ANTEZ 448 was about the only pure Davenport stallion in southern California, and he met an untimely death in 1943.

My folks went to Texas in 1945 or 1946 and bought HANAD 489 (*Deyr 33 – Sankirah 149). HANAD was pure Davenport and equally as well known as ANTEZ. We have owned several well-known Arabians such as *RAFFLES 952, *RASEYN 597, and *AZIZA 888, but to me there was always something special about HANAD. He had been at the Kellogg ranch in the early 30’s and was trained to jump rope, Spanish walk, and other dressage gaits. Somewhere in his travels he had broken one of his front legs. He stood with this leg bent at the knee. When we would put a halter on him and bring him out, you would forget all about his broken leg. He was all show horse. He reminded me of Jim Kline’s *TALAL, gentle as a kitten in his stall, but all fire and 20 feet tall when you showed him off.

Many of the people who had pure Davenport mares brought them to HANAD, and some beautiful foals were produced. Best known, of course, was IBN HANAD.

I could only dream about owning an Arabian mare. Even though prices were much lower than today, my income was even lower.

One day we had a visitor at the ranch, a Mr. Alvin Yoder of Corcoran, California. Mr. Yoder had had Arabians for years but was now wanting to retire. He had an old mare that he wanted to find a home for. He would sell her at a very reasonable price. Her name was POKA 438. We looked her up in the stud book and found she was pure Davenport. She was by *HAMRAH 28, the leading sire of all the Davenport horses. *HAMRAH was imported from the desert in 1906. She was out of SHERIA 110, who was by *ABBEIAN 111 (the sire of Jadaan) and out of *URFAH 40, the dam of *HAMRAH. As far as I was concerned, this was the cream of the Davenport horses. Mr. Yoder told me she wasn’t in very good condition and was 25 years old.

I bought her sight unseen, a mare that was seven years older than I was, to breed to a stallion who was six years older than I was. Even though the price was reasonable, $250, it was still 25% of my annual income.

I drove to Corcoran to pick up POKA. She was showing her age. Her worst problem was her eyes. They were irritated, and the lower lids were swollen. We would bathe her eyes several times a day, and that seemed to make her more comfortable.

I bred her to HANAD in early 1947. She presented me with a stud foal on February 28, 1948. The baby was very weak and had extremely crooked front legs. I was sick about his legs, but everyone told me they would straighten and, sure enough, they did.

Carrying the foal and feeding him was hard on POKA and she died shortly after we weaned the baby. She was a very sweet dispositioned mare and a good mother.

I named the foal TRIPOLI, a name that had stuck in my mind from the North African campaign of World War II.

In the summer of 1950 the North Koreans attacked South Korea, and I found myself in the Army. I lost my interest in horses and asked my Mother to sell TRIPOLI.

Twenty years later the flame of my romance with the Arabian horse was rekindled. I visited Charles Craver in southern Illinois, the man who had purchased TRIPOLI. Charles is without question the most knowledgeable person concerning the Davenport horses I have ever met.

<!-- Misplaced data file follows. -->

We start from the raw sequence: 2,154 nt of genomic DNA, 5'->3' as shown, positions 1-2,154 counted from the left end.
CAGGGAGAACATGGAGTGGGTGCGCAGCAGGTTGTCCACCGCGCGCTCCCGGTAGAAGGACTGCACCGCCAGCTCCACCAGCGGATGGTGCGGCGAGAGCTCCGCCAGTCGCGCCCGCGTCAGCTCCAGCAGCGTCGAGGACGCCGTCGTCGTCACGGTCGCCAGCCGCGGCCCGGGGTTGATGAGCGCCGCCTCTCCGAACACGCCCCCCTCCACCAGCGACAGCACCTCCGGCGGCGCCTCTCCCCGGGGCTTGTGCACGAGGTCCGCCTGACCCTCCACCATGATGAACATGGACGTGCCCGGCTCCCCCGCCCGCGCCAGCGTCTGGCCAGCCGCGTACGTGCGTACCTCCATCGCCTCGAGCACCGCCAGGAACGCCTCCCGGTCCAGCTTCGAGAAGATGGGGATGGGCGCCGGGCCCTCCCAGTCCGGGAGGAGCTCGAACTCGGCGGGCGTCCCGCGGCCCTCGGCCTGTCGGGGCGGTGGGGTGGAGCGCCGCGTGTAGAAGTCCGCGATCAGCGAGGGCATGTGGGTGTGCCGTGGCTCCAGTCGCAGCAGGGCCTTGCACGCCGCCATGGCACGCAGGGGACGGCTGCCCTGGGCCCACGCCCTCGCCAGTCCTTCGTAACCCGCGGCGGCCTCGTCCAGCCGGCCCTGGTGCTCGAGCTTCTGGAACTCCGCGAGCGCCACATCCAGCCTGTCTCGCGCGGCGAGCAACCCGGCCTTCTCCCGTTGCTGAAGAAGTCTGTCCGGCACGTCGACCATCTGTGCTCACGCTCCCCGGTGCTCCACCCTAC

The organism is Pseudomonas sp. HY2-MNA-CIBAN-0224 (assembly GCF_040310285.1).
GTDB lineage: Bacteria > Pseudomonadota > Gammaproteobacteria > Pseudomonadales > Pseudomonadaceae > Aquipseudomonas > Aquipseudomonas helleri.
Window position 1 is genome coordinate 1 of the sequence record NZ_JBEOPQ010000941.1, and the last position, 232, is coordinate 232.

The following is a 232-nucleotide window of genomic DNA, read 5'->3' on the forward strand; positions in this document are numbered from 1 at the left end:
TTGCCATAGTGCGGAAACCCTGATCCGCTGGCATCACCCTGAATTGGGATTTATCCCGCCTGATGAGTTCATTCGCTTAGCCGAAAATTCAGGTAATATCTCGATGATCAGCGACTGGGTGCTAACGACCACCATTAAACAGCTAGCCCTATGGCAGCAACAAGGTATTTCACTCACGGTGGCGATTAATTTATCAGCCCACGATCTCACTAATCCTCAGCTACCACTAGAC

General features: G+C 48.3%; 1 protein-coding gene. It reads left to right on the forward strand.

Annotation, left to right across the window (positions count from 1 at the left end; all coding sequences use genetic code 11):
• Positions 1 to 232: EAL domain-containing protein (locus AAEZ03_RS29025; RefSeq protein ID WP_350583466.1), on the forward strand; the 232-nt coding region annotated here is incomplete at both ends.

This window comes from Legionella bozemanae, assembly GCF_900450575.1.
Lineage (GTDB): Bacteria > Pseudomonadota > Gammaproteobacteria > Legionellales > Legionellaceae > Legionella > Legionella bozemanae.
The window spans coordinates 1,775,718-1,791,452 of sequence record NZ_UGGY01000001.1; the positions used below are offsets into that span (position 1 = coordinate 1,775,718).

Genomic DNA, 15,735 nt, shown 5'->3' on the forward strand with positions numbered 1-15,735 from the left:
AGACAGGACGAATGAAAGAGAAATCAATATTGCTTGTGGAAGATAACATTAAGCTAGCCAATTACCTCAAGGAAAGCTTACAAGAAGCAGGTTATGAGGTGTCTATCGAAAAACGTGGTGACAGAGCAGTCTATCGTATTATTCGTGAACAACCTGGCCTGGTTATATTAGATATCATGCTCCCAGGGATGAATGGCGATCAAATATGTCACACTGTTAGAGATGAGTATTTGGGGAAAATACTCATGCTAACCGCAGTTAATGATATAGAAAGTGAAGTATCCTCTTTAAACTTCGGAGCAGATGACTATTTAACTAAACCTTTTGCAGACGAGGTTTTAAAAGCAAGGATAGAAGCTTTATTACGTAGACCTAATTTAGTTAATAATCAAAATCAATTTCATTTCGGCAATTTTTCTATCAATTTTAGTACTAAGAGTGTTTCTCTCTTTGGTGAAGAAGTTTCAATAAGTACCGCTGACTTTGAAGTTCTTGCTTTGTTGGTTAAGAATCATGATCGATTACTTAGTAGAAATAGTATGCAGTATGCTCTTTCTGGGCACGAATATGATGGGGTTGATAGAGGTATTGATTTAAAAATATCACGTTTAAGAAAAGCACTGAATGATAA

It is a funny thing that my time in the service resulted in my losing interest in horses, while Charles found his interest in the Davenport horses as a result of his time in the service. Charles was in the Navy during the Korean War and was stationed in the San Francisco Bay area. On his free time he would visit Arabian breeders. On one of these visits he met Jimmy Wrench and came under the spell of the romance of the Davenport horses.

In the summer of 1970 I visited Charles Craver and TRIPOLI. It was a gratifying experience to get to talk to Charles and to find that he values TRIPOLI for the very same reasons I had in mind when I bred him.

TRIPOLI had been produced with due regard to the family strains of the parents and with a desire to produce a pure Davenport offspring. It was my hope before the mating had been made that the foal to be could play a part in the continuation of the pure Davenport horses. The key part TRIPOLI has played in the continuation of the pure Davenports was beyond my wildest expectations.

Another interesting aspect to the story of POKA and the Davenport horses is that today all but three of the horses on our ranch trace to POKA. My Mother started, like most breeders, with a very divergent group of horses. Not only did we have many different types of Arabians, but very diverse bloodlines. We had Polish, Egyptian, English, South American–you name it and we had it.

A few years ago I talked to my Mother about the fact that she had eliminated all those other lines. She told me that for her purposes of extremely intensive inbreeding to SKOWRONEK through *RAFFLES and *RASEYN she had found her Davenport bottom lines the most dependable.

One of the values of the Davenport horses, in my opinion, is their closeness to the desert in terms of generations. From what I have read and observed, our western ideas concerning the appearance of an Arabian horse are sometimes in conflict with the ideas of the desert Bedouin. What I am saying is that some of us may value short speed, size, high leg action, an extended trot, color, etc., while in the desert, as the Emir Abd-el-Kader says. “Color counts for nothing, size for little, and blood is everything.”

Many of the travelers to the desert criticized the conformation of the Arabian horses and the breeding ideas of the Bedouins, but most of them were astounded by the soundness and endurance of the Arabian horse. And, after all, it is we who value their horse and not the other way around.